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Francesco Petrarca (July 20 1304 – July 19 1374)

 

 

 

 

 

 

 

 

 

 

 

 

 

XXI
Mille fïate, o dolce mia guerrera,                  
per aver co’ begli occhi vostri pace
v’aggio proferto il cor; mâ voi non piace
mirar sí basso colla mente altera.

Et se di lui fors’altra donna spera,5
vive in speranza debile et fallace:
mio, perché sdegno ciò ch’a voi dispiace,
esser non può già mai cosí com’era.

Or s’io lo scaccio, et e’ non trova in voi
ne l’exilio infelice alcun soccorso,10
né sa star sol, né gire ov’altri il chiama,

poria smarrire il suo natural corso:
che grave colpa fia d’ambeduo noi,
et tanto piú de voi, quanto piú v’ama.

 

 

 

21
A thousand times, O my warrior, my sweet,                   
That I might your beauteous eyes appease,
Gave I my heart cheap, although it failed to please
Nor turned you your lofty  mind on aught so low.
But if some other one should it await
She lives in falsity and weakened hope
For all that might displease you do I scorn
And never more could it be as it was.
Should I to disown my heart, and it not find
Help or refuge in you from sad exile,
Not know to stay alone, or turn to others’ calls,
Misplaced, and straying  from its wonted course.
For such a fault a price we both would pay,
And you the greater part, for more it loved.

 

 

 

 

CLXIV
Or che’l ciel e la terra e’l vento tace,                
e le fere e gli augelli il sonno affrena,
notte il carro stellato in giro mena
e nel suo letto il mar senz’onda giace;

vegghio, penso, ardo, piango; e chi mi sface
sempre m’è inanzi per mia dolce pena:
guerra è’l mio stato, d’ira et di duol piena;
et sol di lei pensando ò qualche pace.

Così sol d’una chiara fonte viva
move’l dolce e l’amaro ond’io mi pasco;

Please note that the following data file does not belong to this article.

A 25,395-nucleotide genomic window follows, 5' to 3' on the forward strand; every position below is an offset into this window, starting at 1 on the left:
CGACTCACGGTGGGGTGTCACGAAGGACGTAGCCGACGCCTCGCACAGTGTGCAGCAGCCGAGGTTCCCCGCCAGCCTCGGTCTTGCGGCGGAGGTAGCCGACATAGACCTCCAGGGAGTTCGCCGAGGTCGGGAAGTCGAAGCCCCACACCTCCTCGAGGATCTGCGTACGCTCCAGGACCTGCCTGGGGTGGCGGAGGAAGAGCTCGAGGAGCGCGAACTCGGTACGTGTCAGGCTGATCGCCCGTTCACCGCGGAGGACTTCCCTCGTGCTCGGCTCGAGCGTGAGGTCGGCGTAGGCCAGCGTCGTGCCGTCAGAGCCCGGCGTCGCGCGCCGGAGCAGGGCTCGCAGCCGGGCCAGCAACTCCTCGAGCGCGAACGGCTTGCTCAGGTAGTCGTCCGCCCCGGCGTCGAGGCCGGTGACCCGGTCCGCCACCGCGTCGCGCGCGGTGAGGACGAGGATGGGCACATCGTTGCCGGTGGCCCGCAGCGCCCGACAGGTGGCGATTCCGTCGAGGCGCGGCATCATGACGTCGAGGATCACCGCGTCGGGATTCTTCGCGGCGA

una man sola mi risana e punge.

Et perché’l mio martir non giunga a riva,
mille volte il dí moro e mille nasco;
tanto da la salute mia son lunge.

 

 

164
Now that the sky, the earth, and wind are quiet,     
And the wild beasts and birds are seized by sleep,
Night leads its starry chariot on its rounds,
And in its bed the waveless sea lies still.
I see, think, burn and cry, by her undone
Who always is before me, to my sweet pain.
I’m in a state of war, and anger, filled with woe,
And only thoughts of her bring any peace.
Thus from one sole clear font do live and move
The sweet and bitter, whereupon I feast.
The self-same hand both pierces and heals.
Such is my torment, the shore I cannot reach,
Die and am born a thousand times, each day –
From any chance reprieve, so far away.

 

 

 

CLXXVI
Per mezz’i boschi inhospiti et selvaggi,             
onde vanno a gran rischio uomini et arme,
vo securo io, ché non pò spaventarme
altri che ‘l sol ch’à d’amor vivo i raggi;

5et vo cantando (o penser’ miei non saggi!)
lei che ‘l ciel non poria lontana farme,
ch’i’ l’ò negli occhi, et veder seco parme
donne et donzelle, et son abeti et faggi.

Parme d’udirla, udendo i rami et l’òre
10et le frondi, et gli augei lagnarsi, et l’acque
mormorando fuggir per l’erba verde.

Raro un silentio, un solitario horrore
d’ombrosa selva mai tanto mi piacque:
se non che dal mio sol troppo si perde.

 

 

 

176
Amidst unwelcoming and savage woods I go           
Secure, where armed men venture at great risk
Naught can occasion me the slightest dread
Save the sun, drawing from love its vibrant rays.
And I go singing (O my so foolish thoughts)
She from whom heaven could not outdistance me
I have within my eyes. To me they seem
As Beech and Fir, the women and girls I see.
I seem to hear her, as I hear the breeze
In branch and leaf, and the lamenting birds,
The water murmurs, slips through verdant grass.
Rare that such silence, and such lonely dread
Of shaded woods  should ever so me please,
But of the sun for me too much is lost

 

Translations Dia Tsung

 

 

http://en.wikipedia.org/wiki/Petrarch

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